30 October, 2012

The Iran Tribunal - The Hague 25-27 October 2012

On 26th May 2011, this blog published ~ Massacre of prisoners in Iran - "Do you think we should have given them sweets?" - Iran Tribunal.

A post on The Justice [ ] Gap blog preceded an independent tribunal hearing in The Hague (held 25th - 27th October) which examined the massacre by the Ayatollah Khomeini’s regime of some 20 to 30,000 political prisoners, men and women, in Iran in the 1980s.  About 4,500 people, many of them teenagers and from leftwing groups, died in the summer of 1988 alone, according to Amnesty International.   The killings have been largely ignored by the west, unlike the mass killings perpetrated in places like Srebrenica, Rwanda, or the Chile of Pinochet.  The Islamic Republic of Iran was invited to participate in the hearing but has to date refused to engage with the Tribunal process.

See the Tribunal's Press Release of 15th October.

The Tribunal follows on from a Truth Commission process which issued a report in September 2012.  The report is 357 pages and is exceptionally harrowing.  The report provides in detail the manner of arrest, the brutal tortures that were carried out by the regime in the Iranian prisons and mass executions between 1981 and 1988.  The report further investigates the disastrous impact of these brutalities on the families of the victims and the survivors of the torture and imprisonment.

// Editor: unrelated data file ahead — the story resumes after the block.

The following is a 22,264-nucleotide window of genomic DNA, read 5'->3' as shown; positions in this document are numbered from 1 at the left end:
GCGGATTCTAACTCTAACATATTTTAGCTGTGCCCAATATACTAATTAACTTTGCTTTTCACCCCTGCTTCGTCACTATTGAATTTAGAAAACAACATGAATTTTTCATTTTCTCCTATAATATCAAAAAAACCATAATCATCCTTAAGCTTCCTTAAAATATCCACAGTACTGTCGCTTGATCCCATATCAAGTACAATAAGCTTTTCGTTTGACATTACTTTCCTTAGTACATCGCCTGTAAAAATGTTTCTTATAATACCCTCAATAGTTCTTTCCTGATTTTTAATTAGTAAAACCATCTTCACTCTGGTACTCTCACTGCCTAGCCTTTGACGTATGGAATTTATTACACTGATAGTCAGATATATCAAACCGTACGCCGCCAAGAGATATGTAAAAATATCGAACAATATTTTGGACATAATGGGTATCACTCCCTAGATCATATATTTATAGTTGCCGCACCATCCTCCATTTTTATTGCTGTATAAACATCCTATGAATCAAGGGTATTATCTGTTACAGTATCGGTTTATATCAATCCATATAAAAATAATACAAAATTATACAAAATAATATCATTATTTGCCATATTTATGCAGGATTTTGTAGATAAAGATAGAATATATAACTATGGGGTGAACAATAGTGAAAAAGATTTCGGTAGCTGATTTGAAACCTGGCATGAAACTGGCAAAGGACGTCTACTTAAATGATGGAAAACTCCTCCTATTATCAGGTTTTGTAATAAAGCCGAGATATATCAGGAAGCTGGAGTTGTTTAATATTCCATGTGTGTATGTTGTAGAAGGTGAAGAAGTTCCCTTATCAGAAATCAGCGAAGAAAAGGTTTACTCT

The Tribunal is to hand down a verdict in November - see Payvand Iran News 27th October 2012 - Iran Tribunal Closing Statement at The Hague

In the closing statement John Cooper QC said:  “We have heard the accounts of many who had crimes committed against them by the Islamic Republic of Iran. The experienced panel of judges will now adjourn to consider the wealth of information that witnesses have provided about their experiences of the Iranian prisons and the treatment of political as well as religious and ethnic minority prisoners between 1980 - 1988. It is a real credit to the wives, sisters, and mothers of those who were executed and victims of atrocities who have persevered for twenty five years to have their voices heard in a court for the first time. The Tribunal will be issuing its verdict on the Islamic Republic of Iran and the crimes against humanity that have been described here shortly.”

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